'Radioactive waste at university'

2010-04-30 11:15

New Delhi - Delhi University, blamed for dumping radioactive material that killed a man this week, buried 20kg of other waste in a pit on campus, an academic claimed in a report published on Friday.

Ramesh Chandra, a professor in the chemistry department, told the Times of India that his counterparts in the physics faculty had buried radioactive waste two decades ago after using the material in experiments.

"Instead of handling over the hazardous material... for proper disposal, they just buried it," he said. "Though it's been 20 years the buried isotopes of substances like uranium could still be active."

On Thursday, police blamed the university for dumping an irradiation machine containing radioactive cobalt-60 which ended up in scrap yard in New Delhi, where the waste killed a 35-year-old worker and put seven others in hospital.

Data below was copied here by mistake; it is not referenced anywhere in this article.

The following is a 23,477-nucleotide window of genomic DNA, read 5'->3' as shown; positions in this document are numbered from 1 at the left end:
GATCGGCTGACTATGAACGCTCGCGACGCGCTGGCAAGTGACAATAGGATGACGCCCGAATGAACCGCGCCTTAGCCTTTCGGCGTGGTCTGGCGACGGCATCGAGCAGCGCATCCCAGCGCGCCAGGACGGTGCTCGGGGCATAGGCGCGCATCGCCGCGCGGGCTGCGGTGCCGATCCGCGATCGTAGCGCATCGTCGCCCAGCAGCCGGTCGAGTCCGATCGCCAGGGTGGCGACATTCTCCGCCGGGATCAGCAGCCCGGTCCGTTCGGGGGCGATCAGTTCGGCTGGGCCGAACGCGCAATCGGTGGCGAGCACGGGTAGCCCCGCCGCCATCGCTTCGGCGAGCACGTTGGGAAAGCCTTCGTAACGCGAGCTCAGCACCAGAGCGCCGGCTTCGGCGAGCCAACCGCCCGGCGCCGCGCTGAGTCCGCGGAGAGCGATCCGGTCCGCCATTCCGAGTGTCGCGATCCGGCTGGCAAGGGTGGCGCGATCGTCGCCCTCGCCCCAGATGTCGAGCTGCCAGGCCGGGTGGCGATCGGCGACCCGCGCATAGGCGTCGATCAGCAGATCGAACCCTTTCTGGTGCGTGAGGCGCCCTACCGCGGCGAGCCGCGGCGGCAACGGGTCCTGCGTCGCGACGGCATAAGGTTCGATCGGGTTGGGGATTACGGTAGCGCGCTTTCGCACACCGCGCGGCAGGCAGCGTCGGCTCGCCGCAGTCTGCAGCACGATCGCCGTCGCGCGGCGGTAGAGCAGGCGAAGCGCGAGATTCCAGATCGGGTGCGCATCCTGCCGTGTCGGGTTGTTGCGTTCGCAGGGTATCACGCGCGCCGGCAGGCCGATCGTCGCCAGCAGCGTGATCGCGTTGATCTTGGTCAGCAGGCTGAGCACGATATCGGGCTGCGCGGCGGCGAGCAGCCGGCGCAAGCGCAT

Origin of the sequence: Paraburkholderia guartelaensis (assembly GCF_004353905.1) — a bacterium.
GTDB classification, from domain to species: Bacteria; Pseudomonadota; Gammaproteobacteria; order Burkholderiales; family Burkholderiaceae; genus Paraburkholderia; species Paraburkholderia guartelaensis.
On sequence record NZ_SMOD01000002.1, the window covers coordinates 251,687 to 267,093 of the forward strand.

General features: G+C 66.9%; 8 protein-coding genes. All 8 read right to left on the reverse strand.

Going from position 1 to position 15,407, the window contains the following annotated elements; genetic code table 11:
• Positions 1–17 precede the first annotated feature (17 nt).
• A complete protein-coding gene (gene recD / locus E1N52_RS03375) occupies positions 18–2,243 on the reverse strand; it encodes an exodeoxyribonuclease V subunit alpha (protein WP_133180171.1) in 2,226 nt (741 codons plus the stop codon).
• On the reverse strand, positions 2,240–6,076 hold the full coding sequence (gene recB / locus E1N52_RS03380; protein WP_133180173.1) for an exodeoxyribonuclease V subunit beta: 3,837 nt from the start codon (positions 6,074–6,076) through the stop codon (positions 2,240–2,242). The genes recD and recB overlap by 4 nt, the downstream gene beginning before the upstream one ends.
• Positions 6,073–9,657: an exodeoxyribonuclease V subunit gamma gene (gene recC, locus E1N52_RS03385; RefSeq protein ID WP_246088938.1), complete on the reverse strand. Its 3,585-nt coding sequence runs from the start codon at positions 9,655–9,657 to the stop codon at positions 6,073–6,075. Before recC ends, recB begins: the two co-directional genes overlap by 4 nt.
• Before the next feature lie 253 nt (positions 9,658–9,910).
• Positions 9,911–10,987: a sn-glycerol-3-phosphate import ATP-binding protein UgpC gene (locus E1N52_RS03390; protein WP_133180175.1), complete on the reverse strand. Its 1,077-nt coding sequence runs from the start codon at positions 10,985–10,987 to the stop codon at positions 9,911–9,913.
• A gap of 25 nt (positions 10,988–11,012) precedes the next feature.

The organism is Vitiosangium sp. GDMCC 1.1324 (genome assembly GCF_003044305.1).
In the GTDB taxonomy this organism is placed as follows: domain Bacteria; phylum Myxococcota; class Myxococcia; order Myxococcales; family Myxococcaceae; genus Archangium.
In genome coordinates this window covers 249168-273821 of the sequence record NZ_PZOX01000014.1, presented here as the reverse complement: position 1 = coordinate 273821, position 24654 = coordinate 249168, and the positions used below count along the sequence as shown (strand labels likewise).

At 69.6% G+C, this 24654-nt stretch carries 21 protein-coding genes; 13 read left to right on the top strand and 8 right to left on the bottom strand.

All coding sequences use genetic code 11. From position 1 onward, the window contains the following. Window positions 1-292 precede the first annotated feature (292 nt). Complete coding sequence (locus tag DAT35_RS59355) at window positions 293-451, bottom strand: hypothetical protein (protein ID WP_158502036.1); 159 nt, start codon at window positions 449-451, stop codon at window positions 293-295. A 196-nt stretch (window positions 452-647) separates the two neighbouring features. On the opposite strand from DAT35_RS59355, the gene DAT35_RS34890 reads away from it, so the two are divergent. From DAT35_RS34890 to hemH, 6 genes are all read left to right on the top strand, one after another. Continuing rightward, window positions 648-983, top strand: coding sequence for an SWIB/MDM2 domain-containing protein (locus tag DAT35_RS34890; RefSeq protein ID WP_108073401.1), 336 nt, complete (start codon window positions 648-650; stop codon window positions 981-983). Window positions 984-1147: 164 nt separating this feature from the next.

Claims made by Chandra were not immediately verifiable. Delhi University declined to comment when contacted.

The Asian Age newspaper reported that India's Atomic Energy Regulatory Board had suspended the university's right to handle radioactive material on Thursday evening.

Radioactivity underestimated

The university imported the gamma irradiation machine in 1980 but stopped using it in 1985 and sold it at auction in February.

Vice-chancellor Professor Deepak Pental told reporters on Thursday that the university "takes moral responsibility and was apologetic for the damages caused".

He said the "mistake" was underestimating the radioactivity of the machine. A three-member committee has been set up to investigate.

Search teams from the police and an atomic research centre found cobalt-60 in 15 different shops in the scrap market.

Last week, India's shipping ministry ordered 12 ports to install detectors for radioactive material, fearing other hazardous materials could slip into the country.